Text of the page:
Today is the 20th anniversary of the appearance of the first PC virus. Brain, a boot sector virus, was let loose in January 1986. Brain spread via infected floppy disks and was a relatively innocuous nuisance in contrast with modern Trojan, rootkits and other malware. The appearance of the first Windows malware nonetheless set in train a chain of events that led up to today’s computer virus landscape.
Boot sector viruses ceased to appear when floppy discs went out of fashion but they continued to be a nuisance between 1986 to 1995, when Internet technology started to penetrate the consumer market. These types of viruses relied on people to exchange infected discs and virus outbreaks often took months to spread.
The creation of macro viruses, which exploited security weaknesses in Microsoft Word and other applications, meant that malware outbreaks peaked after days instead of weeks and months. Macro viruses ruled the roost for around four years between 1995 and 1999 before email became the main vector for viral distribution.
Harnessing the Internet meant that the time it took the first email worms, such as the Love Bug, to spread dropped from days to hours. Email worms such as the Love Bug and Melissa caused widespread disruption and confusion in 1999 before they were brought to heel.
By 2001, network worms such as Blaster were created that automatically and indiscriminately infected Windows PCs without adequate protection. Email and network worms remain a problem today but the greatest problem these days is posed by key-logging Trojans designed to snoop on a user’s private information, such as online account details, and the many strains of malware that turn infected PCs into zombie drones under the control of hackers.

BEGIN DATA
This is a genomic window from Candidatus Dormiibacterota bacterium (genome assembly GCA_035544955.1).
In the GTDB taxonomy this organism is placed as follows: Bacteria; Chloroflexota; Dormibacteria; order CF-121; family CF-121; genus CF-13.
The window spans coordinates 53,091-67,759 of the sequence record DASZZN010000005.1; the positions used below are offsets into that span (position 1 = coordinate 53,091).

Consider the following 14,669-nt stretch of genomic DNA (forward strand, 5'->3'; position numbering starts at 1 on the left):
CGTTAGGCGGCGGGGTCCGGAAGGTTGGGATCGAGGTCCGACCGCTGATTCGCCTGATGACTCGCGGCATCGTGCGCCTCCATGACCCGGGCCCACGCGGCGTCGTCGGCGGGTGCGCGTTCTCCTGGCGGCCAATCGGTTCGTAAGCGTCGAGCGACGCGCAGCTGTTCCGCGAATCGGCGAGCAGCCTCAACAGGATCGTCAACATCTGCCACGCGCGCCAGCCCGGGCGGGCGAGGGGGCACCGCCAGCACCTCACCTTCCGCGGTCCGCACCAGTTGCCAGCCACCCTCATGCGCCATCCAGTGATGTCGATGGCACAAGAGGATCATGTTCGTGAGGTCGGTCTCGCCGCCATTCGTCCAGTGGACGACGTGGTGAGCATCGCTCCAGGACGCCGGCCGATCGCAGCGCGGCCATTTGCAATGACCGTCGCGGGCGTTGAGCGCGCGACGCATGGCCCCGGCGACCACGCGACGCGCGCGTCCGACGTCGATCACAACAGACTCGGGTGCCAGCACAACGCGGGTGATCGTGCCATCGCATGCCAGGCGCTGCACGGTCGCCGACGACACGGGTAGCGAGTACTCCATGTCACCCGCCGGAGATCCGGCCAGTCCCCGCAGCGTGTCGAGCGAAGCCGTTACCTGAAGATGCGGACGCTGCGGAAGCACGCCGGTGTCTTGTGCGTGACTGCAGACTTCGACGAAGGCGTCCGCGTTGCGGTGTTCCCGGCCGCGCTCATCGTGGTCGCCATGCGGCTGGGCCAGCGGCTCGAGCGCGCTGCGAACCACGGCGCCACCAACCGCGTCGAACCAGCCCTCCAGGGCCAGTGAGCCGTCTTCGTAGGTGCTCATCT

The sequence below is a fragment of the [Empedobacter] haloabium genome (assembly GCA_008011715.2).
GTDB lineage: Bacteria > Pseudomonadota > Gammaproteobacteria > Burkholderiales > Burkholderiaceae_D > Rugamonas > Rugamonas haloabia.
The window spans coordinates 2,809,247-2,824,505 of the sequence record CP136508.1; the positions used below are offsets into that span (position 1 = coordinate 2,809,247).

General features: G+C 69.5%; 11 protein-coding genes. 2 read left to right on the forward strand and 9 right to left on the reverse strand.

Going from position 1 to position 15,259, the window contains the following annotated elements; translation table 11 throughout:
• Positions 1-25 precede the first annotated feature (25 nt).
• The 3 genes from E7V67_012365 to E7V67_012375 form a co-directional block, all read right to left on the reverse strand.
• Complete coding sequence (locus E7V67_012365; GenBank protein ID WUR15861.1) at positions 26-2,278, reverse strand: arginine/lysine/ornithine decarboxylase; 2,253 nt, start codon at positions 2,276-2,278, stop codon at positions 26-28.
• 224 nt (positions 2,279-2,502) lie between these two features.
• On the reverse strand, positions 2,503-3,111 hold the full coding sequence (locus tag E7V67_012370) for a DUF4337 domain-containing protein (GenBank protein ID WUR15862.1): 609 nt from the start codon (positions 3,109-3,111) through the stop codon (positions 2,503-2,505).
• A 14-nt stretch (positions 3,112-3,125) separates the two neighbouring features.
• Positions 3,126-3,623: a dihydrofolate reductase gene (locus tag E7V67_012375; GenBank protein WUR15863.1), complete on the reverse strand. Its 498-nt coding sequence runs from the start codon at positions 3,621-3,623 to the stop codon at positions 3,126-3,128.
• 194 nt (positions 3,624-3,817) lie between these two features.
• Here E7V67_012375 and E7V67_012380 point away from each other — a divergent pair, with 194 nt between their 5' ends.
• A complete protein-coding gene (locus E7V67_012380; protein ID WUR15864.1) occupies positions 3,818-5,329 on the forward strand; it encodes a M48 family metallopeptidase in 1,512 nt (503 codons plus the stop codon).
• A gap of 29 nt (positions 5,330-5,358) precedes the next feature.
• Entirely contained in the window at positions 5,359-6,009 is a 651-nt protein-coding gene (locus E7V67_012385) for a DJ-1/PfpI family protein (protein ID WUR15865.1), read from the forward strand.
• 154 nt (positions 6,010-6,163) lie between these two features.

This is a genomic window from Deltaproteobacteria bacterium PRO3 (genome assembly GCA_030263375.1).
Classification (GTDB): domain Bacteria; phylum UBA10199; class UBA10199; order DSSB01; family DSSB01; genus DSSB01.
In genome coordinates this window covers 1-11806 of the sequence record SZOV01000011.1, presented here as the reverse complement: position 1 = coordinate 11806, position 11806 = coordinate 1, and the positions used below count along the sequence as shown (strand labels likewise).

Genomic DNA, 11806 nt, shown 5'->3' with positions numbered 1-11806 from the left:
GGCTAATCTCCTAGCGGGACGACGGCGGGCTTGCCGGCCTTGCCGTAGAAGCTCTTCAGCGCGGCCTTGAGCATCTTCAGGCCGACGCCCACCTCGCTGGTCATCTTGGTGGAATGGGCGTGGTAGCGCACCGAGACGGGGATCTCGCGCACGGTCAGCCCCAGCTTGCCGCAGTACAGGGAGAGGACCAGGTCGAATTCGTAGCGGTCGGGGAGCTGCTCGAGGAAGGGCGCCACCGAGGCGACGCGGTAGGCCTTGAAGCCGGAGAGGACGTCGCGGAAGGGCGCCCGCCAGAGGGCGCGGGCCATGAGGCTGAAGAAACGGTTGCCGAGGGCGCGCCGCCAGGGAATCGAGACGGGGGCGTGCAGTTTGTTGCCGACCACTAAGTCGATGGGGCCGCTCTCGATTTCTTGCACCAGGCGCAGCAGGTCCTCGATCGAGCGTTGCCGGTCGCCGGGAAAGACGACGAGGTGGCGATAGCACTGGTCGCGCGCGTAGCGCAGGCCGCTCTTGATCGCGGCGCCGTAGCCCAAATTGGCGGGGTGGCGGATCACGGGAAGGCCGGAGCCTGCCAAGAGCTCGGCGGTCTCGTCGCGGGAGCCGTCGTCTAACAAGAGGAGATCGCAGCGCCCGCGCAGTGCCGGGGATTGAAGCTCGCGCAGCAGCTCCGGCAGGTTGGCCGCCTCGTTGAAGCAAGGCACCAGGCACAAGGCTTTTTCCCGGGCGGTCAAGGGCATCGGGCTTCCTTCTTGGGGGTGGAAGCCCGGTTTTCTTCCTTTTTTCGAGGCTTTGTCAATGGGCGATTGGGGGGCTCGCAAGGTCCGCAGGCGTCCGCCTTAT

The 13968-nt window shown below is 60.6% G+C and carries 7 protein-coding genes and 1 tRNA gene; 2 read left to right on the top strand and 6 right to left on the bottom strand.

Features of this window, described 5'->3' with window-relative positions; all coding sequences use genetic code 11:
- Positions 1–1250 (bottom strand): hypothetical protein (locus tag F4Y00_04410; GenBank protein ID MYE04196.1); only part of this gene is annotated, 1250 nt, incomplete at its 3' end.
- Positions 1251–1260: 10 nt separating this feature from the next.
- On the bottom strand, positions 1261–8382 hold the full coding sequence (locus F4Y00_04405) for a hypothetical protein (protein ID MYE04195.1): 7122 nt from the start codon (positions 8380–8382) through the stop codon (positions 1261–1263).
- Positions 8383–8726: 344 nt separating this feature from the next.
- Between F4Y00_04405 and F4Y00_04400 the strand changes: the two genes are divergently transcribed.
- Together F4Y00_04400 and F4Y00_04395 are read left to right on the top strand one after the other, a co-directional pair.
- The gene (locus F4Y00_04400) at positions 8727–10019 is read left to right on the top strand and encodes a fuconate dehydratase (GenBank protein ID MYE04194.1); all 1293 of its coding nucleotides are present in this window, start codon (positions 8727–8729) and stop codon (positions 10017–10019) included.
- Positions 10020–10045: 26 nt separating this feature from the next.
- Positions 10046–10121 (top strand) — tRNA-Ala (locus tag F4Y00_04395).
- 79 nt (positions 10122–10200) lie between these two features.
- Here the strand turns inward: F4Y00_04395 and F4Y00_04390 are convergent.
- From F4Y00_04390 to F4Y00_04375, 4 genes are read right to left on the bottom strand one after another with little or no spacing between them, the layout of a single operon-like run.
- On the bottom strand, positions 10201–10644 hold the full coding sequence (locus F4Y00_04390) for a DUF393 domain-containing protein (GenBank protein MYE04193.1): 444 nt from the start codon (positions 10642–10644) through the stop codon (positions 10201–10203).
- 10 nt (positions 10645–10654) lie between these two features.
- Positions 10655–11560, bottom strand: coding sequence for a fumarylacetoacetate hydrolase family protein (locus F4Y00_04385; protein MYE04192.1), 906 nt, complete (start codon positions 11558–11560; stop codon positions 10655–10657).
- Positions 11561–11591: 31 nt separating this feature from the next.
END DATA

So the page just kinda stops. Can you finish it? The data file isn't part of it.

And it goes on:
The biggest change over the last 20 years has been in the motives of virus writers rather than in the types of malware they’ve cooked up, according to anti-virus firm F-Secure.
“The most significant change has been the evolution of virus writing hobbyists into criminally operated gangs bent on financial gain,” said F-Secure’s chief research officer Mikko Hypponen. ÃƒÂ¢Ã¢â€šÂ¬Ã…â€œThis trend is showing no signs of stopping.”
“There are already indications that malware authors will target laptop WLANs as the next vector for automatically spreading worms,” he added.
via the Register but edited by chaddo (you’d think they’d do a better job than I!)